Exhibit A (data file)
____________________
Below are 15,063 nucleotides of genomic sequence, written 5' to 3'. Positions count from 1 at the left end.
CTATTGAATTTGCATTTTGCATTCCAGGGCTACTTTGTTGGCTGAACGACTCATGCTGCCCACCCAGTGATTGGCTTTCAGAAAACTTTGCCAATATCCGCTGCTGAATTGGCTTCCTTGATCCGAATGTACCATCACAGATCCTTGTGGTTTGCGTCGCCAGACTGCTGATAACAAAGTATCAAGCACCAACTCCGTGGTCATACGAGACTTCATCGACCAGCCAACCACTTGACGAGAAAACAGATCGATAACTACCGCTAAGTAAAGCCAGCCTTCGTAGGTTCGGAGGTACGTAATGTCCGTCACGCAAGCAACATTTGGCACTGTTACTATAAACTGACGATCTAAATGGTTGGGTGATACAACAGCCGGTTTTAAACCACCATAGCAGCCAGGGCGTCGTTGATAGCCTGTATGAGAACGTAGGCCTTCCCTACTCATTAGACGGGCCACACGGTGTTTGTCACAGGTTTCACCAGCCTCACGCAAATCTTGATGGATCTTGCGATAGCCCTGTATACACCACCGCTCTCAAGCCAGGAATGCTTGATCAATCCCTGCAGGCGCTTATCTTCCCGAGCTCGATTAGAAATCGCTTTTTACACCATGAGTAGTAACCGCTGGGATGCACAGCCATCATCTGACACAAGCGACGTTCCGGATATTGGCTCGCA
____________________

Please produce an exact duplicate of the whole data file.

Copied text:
Below are 15,063 nucleotides of genomic sequence, written 5' to 3'. Positions count from 1 at the left end.
CTATTGAATTTGCATTTTGCATTCCAGGGCTACTTTGTTGGCTGAACGACTCATGCTGCCCACCCAGTGATTGGCTTTCAGAAAACTTTGCCAATATCCGCTGCTGAATTGGCTTCCTTGATCCGAATGTACCATCACAGATCCTTGTGGTTTGCGTCGCCAGACTGCTGATAACAAAGTATCAAGCACCAACTCCGTGGTCATACGAGACTTCATCGACCAGCCAACCACTTGACGAGAAAACAGATCGATAACTACCGCTAAGTAAAGCCAGCCTTCGTAGGTTCGGAGGTACGTAATGTCCGTCACGCAAGCAACATTTGGCACTGTTACTATAAACTGACGATCTAAATGGTTGGGTGATACAACAGCCGGTTTTAAACCACCATAGCAGCCAGGGCGTCGTTGATAGCCTGTATGAGAACGTAGGCCTTCCCTACTCATTAGACGGGCCACACGGTGTTTGTCACAGGTTTCACCAGCCTCACGCAAATCTTGATGGATCTTGCGATAGCCCTGTATACACCACCGCTCTCAAGCCAGGAATGCTTGATCAATCCCTGCAGGCGCTTATCTTCCCGAGCTCGATTAGAAATCGCTTTTTACACCATGAGTAGTAACCGCTGGGATGCACAGCCATCATCTGACACAAGCGACGTTCCGGATATTGGCTCGCA